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THE PAIN IN SPAIN

Spain goes from terrible recession to pathetic recovery

AP Photo/Andres Kudacki
Someone wake this guy up and tell him the recession is over.
Published This article is more than 2 years old.

Let the slow clap begin.

Spain’s economy is growing again after two years of crippling recession that has seen the nation’s unemployment rate climb to 26%.

There have been some early signs of improvement on unemployment, too. The rate is actually down slightly from a peak of more than 27% in March.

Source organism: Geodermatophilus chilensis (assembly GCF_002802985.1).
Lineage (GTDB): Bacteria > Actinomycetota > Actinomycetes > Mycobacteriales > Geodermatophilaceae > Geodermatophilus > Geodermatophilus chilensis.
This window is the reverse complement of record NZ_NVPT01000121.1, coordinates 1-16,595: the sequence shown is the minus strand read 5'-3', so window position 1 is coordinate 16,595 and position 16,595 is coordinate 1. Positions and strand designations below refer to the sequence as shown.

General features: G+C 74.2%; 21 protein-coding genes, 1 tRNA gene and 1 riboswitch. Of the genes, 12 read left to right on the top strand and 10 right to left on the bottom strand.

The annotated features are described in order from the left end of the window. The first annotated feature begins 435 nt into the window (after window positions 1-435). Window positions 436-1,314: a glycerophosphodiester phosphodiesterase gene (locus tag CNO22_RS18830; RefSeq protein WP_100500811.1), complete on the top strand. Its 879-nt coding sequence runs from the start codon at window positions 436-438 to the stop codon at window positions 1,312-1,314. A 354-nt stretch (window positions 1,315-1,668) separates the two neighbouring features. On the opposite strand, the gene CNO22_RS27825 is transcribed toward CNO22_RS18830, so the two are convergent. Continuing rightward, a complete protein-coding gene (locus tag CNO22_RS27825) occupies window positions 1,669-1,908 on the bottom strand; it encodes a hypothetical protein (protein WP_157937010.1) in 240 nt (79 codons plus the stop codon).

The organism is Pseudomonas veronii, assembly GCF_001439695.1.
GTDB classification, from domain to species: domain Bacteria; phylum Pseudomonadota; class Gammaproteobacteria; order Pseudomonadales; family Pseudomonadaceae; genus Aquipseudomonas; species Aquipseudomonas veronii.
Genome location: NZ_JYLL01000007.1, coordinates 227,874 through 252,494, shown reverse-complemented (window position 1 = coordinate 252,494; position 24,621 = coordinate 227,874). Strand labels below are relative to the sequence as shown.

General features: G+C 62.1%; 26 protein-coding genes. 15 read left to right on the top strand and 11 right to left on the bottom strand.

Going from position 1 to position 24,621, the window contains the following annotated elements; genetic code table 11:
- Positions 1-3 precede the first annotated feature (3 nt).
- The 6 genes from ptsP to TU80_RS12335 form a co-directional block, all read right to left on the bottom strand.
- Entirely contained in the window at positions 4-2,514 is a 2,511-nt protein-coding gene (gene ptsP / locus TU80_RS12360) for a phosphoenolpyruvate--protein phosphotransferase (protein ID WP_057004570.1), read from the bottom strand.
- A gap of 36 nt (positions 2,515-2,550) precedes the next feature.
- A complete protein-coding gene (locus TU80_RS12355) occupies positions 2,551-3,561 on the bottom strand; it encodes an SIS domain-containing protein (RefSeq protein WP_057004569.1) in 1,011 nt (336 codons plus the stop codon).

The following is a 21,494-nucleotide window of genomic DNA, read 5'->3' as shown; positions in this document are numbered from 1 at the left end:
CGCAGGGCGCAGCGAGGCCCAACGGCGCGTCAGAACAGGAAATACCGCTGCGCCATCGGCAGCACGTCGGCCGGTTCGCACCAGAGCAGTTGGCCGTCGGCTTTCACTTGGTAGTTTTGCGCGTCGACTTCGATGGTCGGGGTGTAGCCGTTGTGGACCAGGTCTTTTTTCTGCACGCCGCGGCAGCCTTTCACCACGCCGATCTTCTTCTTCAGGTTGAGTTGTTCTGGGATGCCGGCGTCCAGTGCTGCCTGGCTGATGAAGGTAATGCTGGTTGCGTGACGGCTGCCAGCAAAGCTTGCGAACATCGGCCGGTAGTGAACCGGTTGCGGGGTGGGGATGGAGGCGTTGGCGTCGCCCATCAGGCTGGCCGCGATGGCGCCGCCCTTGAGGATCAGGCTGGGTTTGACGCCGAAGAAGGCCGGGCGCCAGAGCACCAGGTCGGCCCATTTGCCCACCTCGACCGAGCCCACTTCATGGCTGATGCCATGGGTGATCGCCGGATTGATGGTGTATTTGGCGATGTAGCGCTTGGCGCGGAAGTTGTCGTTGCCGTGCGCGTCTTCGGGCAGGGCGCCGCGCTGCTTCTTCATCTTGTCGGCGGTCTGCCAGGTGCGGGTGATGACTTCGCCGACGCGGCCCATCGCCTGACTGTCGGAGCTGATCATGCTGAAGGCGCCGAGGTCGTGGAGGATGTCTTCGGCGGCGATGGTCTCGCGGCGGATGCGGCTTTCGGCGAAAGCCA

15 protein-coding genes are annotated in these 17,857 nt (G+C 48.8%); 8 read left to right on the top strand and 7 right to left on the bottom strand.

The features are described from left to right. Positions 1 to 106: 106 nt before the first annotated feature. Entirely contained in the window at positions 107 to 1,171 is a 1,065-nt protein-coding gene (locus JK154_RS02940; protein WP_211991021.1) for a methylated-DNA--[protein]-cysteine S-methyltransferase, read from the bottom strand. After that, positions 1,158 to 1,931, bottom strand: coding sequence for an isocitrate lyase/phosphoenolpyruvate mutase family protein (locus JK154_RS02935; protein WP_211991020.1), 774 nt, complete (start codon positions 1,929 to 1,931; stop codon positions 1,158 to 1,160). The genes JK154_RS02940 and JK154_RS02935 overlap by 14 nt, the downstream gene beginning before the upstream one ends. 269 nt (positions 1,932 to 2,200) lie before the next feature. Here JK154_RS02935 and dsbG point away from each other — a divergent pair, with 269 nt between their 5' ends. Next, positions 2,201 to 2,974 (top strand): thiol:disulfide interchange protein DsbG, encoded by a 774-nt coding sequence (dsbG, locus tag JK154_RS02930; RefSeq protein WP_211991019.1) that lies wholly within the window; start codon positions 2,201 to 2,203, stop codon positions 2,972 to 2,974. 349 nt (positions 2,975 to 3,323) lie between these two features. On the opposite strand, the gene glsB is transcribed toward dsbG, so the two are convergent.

And from a trade perspective, Spain has made great strides to live within its means, as its trade deficit has all but disappeared. (Although that reflects, to some extent, a collapse of imports related to the miserable domestic economy.)

But for the record, Spain hasn’t even really begun to address its problems, which are centered in a rotten banking system, where non-performing loans are piling up.

What’s more, it has acquired new problems. Spain’s bust was centered in the private sector—in a giant real estate bubble. But government finances were actually quite manageable and improving before the collapse. But now, its debt-to-GDP ratio has skyrocketed due to the damage the Spanish economy has endured over the last few years.

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